Analysts see the demands as the BRN's way of showing it understood the wishes of Malay Muslims.

Official dialogues between the government and militants are on hold as the former is fighting for survival in the face of pressure from the streets and the courts. But discussions about the region's identity and political future continue. Increasingly, there is recognition that the conflict needs a political rather than a military solution even though secession is a violation of the Thai Constitution.

Malaysia's facilitator Ahmad Zamzamin Hashim told a forum in Pattani on Feb 28 that while it would not support any secessionist moves, it would back autonomy - in whatever form - that came out of an agreement.

Pulo's Pak Muala, when asked if he could accept anything less than independence after talks run their course, said: "We will need to have a discussion among the people on whether autonomy is enough."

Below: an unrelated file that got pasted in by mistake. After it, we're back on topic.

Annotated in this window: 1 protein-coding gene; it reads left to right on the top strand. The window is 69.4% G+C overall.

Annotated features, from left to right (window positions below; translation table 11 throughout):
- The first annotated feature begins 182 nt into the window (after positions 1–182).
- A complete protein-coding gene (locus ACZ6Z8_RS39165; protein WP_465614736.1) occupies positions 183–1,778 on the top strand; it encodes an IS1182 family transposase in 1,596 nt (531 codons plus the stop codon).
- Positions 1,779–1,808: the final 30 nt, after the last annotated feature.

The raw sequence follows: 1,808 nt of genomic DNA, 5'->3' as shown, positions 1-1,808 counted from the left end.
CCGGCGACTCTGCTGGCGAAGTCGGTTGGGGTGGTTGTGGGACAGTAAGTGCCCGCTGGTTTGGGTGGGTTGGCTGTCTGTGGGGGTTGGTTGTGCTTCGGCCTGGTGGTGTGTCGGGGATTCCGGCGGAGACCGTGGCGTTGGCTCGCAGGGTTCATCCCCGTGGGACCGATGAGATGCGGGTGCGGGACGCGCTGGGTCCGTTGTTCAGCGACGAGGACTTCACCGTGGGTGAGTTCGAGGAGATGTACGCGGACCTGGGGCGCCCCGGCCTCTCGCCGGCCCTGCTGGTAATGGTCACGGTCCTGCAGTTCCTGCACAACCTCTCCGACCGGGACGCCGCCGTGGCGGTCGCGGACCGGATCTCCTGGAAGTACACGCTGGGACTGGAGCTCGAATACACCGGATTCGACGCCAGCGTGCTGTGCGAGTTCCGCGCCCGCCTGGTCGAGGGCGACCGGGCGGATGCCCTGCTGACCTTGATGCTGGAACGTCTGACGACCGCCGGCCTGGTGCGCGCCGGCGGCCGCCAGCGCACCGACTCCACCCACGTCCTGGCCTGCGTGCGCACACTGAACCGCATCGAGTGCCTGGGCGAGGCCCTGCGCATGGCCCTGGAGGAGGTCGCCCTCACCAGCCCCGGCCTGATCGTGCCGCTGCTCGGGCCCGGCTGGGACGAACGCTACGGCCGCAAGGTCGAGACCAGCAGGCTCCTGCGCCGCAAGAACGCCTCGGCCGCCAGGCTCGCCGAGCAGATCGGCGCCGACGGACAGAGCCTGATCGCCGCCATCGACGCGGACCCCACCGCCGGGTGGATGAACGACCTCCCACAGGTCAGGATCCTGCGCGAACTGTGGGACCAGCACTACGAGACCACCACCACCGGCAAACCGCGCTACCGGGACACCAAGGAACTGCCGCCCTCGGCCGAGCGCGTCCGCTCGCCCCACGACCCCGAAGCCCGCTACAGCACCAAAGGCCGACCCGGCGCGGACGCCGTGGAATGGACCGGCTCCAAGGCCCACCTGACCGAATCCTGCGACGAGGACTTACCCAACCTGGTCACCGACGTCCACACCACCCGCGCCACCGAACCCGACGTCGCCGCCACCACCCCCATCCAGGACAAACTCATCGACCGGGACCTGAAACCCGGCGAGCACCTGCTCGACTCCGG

If they agree, the militants will cease their violence, he added.

In the meantime, youth leaders such as Tuwaedaniya Tuwaemaengae say any solution would have to start from the understanding that the region is fundamentally different from mainstream Thailand.

The director of Pattani-based Academy of Patani Raya for Peace and Development said: "It's very important that the Thai government accepts the reality that Pattani people are not Thai people. We are Pattani Malay."

Their relatively strong turnout on February 2 showed their desire for self-determination, he said.

"They voted because they want to have a say in their future."


Mobile Apps Newsletters ANN on You Tube